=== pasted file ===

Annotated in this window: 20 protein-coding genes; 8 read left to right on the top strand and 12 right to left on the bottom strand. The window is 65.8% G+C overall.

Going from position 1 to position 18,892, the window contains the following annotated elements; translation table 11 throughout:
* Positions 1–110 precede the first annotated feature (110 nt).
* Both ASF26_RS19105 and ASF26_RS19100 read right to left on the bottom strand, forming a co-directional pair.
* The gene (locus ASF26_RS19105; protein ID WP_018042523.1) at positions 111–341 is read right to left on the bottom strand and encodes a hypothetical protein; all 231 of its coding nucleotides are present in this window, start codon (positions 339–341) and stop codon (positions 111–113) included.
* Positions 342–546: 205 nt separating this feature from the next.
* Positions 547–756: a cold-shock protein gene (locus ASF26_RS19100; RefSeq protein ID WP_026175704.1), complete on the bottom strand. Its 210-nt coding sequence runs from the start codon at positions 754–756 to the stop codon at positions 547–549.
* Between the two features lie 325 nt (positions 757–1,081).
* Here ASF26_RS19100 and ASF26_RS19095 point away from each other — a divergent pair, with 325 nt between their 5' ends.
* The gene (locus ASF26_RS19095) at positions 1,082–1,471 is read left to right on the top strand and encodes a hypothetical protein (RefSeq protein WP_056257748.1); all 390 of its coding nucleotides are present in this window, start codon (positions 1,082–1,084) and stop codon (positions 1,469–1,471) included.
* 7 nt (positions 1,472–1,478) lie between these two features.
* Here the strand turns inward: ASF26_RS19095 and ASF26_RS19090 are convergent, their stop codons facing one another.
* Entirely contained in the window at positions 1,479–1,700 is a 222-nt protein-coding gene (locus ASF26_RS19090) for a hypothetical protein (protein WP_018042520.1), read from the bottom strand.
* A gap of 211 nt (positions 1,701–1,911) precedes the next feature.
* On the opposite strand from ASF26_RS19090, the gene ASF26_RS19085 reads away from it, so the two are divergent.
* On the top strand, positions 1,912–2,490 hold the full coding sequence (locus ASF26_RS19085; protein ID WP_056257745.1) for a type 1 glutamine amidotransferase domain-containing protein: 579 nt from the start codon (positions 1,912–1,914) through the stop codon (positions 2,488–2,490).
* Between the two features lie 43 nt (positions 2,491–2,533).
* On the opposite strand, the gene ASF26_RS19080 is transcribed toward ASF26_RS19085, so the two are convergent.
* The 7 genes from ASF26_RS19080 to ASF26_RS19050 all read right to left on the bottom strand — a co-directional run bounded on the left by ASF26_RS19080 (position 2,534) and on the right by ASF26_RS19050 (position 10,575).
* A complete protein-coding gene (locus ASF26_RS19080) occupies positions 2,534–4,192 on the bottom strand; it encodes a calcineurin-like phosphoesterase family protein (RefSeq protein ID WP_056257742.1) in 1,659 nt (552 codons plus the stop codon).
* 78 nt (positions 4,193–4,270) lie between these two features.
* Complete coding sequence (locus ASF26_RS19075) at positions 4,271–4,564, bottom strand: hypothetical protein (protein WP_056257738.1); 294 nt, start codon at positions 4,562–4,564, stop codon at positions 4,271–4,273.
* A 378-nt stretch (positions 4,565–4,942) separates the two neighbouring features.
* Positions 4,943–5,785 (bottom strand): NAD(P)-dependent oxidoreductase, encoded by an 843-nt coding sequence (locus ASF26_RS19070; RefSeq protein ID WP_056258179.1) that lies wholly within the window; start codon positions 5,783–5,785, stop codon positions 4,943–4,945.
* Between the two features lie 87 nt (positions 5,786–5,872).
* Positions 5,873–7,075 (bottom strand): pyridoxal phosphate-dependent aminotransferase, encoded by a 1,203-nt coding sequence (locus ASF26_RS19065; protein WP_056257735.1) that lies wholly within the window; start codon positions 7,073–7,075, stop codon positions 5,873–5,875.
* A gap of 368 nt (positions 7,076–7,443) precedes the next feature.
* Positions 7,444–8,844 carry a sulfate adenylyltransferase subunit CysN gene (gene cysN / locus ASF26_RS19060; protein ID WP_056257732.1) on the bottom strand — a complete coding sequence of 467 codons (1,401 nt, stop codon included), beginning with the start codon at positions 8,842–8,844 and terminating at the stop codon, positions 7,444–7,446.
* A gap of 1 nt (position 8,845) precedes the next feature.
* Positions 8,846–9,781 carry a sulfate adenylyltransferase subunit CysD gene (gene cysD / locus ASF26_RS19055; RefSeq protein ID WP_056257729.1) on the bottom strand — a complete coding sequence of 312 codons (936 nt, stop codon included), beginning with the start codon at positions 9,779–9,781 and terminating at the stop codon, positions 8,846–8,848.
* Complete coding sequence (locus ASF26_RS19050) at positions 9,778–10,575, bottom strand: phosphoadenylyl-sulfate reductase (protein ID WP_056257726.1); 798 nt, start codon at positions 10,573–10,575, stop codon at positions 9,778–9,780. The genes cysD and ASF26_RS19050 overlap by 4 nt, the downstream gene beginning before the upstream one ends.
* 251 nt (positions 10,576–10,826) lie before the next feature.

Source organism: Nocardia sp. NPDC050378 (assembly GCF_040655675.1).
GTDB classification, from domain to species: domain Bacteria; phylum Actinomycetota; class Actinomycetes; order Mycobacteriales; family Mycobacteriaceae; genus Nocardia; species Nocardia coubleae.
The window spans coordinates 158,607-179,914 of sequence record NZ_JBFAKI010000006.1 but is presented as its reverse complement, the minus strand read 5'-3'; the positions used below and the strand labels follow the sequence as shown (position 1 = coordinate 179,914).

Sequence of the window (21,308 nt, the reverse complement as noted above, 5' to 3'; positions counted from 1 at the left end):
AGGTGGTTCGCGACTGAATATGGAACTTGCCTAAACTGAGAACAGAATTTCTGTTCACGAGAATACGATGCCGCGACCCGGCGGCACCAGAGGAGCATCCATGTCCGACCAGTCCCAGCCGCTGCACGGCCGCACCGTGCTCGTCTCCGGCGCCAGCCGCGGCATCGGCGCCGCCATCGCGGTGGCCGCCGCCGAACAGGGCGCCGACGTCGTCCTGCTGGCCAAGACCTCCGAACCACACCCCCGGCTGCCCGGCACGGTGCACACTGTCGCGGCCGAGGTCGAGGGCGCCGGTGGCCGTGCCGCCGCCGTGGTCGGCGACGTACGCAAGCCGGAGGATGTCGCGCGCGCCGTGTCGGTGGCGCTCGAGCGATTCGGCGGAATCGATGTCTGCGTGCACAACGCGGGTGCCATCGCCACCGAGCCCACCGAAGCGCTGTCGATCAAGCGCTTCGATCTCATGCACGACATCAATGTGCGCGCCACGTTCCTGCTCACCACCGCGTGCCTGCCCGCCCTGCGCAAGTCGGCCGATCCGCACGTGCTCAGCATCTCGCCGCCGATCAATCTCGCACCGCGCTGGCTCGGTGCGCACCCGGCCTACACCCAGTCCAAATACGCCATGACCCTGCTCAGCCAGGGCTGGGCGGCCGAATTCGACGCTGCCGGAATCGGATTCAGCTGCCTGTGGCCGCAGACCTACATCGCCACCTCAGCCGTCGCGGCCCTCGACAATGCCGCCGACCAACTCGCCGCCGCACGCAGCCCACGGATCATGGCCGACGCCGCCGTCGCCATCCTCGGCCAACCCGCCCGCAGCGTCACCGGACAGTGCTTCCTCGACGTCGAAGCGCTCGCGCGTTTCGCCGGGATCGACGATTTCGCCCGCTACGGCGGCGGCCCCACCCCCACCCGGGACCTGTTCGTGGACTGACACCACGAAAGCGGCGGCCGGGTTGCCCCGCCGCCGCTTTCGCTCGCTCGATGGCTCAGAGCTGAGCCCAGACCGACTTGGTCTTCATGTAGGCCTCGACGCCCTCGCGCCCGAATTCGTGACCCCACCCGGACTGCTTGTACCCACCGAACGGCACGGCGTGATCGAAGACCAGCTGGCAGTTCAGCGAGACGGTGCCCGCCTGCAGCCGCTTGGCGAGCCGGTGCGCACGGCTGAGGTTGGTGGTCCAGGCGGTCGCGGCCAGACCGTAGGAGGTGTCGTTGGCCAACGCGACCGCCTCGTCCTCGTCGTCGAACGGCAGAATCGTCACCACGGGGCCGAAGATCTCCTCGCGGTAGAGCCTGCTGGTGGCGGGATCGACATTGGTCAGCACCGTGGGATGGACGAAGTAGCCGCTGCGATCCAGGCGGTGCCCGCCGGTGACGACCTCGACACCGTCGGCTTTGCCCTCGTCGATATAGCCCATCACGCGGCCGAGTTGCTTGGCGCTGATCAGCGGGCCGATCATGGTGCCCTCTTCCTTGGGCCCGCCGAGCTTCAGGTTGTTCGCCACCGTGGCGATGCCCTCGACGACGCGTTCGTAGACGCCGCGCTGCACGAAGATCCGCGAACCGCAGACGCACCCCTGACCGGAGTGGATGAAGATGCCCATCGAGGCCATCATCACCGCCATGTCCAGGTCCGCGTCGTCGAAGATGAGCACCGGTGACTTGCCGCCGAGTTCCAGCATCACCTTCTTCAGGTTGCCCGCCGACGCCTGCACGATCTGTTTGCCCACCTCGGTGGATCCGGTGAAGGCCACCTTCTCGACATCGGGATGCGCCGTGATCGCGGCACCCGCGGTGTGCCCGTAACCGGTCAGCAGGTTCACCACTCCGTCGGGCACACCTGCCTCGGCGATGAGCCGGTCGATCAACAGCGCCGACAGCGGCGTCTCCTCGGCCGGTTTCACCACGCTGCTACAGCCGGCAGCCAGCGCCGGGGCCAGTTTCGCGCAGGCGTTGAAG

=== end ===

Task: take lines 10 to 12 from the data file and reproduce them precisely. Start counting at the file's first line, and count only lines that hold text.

* The gene (locus ASF26_RS19095) at positions 1,082–1,471 is read left to right on the top strand and encodes a hypothetical protein (RefSeq protein WP_056257748.1); all 390 of its coding nucleotides are present in this window, start codon (positions 1,082–1,084) and stop codon (positions 1,469–1,471) included.
* 7 nt (positions 1,472–1,478) lie between these two features.
* Here the strand turns inward: ASF26_RS19095 and ASF26_RS19090 are convergent, their stop codons facing one another.